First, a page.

The most important fact about indirect bonding is that you need good models.

X Marks the Spot

Once the models are poured, cleaned, and dried, we start by marking the middle of each tooth vertically. Next, we make a mark on the face of the tooth on the molars and lower bicuspids where the cusp tips of the opposing teeth lie. This is important to see if you will require bite-opening post bonding. Most important, I have my lab person do all of this so that it does not necessitate my time yet. I review the lab person’s work and correct the mistakes as I see them, and then we place two coats of diluted separating media on the models, allowing each coat to dry thoroughly. Then, we go back to our chart to see what bracket system we are using—variable torques, etc—and then we place them on a bracket card.

My lab tech places a small amount of our bonding composite on the pad of each bracket. She places the brackets on the models one arch at a time, taking care to center the bracket as much as possible on our orientation marks. Note that she does not push the bracket hard—if she does it might make my adjusting of the bracket more difficult. Also, she leave the excess composite for me to remove, since it will make adjusting the position difficult once it is cleaned up.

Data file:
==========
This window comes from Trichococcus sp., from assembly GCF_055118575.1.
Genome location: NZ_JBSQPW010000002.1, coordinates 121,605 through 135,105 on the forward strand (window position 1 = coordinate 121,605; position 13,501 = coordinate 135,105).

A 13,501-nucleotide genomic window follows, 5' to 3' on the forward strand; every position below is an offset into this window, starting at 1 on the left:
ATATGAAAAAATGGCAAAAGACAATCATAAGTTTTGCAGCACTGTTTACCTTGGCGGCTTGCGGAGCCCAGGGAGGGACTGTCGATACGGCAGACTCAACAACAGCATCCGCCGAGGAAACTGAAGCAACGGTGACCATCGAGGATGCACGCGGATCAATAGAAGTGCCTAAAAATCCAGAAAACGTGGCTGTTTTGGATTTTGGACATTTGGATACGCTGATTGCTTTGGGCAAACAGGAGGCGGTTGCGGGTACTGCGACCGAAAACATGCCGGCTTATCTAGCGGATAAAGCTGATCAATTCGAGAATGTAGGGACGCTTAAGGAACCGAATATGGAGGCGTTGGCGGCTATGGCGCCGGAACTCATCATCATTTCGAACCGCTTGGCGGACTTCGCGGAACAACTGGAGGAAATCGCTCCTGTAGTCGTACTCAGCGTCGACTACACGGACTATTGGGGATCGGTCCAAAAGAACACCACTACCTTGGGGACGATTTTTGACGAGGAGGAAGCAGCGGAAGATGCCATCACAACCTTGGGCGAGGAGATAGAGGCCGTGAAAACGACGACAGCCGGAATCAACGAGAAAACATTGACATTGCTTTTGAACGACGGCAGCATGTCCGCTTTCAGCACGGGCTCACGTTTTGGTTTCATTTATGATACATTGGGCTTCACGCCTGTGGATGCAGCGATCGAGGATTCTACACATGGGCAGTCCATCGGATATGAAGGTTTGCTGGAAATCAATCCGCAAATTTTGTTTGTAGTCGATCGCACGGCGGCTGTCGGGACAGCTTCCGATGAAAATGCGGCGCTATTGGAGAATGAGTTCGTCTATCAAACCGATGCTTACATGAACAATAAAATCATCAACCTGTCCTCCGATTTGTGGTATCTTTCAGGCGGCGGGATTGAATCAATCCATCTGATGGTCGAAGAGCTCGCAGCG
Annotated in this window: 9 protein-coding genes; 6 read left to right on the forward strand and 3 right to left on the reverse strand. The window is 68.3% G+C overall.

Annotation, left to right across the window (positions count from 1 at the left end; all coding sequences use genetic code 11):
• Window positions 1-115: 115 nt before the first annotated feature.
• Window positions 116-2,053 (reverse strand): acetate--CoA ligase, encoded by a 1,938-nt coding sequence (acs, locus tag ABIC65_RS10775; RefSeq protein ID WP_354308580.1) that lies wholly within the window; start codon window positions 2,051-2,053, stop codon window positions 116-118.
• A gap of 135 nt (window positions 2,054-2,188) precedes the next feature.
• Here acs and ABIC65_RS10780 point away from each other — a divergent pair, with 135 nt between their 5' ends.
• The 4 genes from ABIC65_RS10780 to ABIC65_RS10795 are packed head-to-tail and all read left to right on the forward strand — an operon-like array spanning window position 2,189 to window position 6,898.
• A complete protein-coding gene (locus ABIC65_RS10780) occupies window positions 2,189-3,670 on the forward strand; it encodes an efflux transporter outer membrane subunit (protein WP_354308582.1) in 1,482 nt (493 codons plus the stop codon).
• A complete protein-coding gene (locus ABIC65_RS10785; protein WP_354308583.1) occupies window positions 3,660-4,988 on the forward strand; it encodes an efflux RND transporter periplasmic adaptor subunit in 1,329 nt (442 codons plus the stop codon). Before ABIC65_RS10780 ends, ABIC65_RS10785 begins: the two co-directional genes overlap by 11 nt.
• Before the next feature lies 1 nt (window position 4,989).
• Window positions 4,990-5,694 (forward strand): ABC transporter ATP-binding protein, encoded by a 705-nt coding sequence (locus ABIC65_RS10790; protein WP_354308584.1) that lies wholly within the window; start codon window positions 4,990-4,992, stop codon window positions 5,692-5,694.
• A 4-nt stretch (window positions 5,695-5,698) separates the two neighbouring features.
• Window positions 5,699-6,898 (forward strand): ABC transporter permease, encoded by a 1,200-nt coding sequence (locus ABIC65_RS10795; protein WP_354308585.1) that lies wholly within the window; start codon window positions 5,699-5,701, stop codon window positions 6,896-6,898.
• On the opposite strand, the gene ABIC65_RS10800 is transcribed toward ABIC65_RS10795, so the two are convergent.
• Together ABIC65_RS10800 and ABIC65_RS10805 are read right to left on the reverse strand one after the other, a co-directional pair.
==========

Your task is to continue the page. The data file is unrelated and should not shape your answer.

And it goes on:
The assistant places brackets on the models, making sure not to press too hard, which would make adjustment difficult.

The models with the positioned brackets are placed in a lightproof box in the left drawer of my desk for orientation.

A trick to note: Since you cannot push gingival tissue out of the way and slide a bracket underneath the tissue collar, it is possible to trim the gingival side of the bracket if you need to push the bracket lower for ideal positioning. If your manufacturer makes gingival offset premolar brackets, they may work also.

Go Ahead, Make My Tray

I start my day by reviewing the setup and measuring my slot height from the cusp tip using aluminum height gauges. I then make what I believe are the appropriate changes in the bracket positioning to level the occlusal plane. Ultimately, less is more, since it will preserve your newly created custom base pad. Once the brackets have been “diddled” into position, they get light-cured on the model. Many practices use a triad curing oven to do this because it is fast and easy, but I think you will find that a good curing light or some bleaching lights like the one from Zoom2 will work just fine.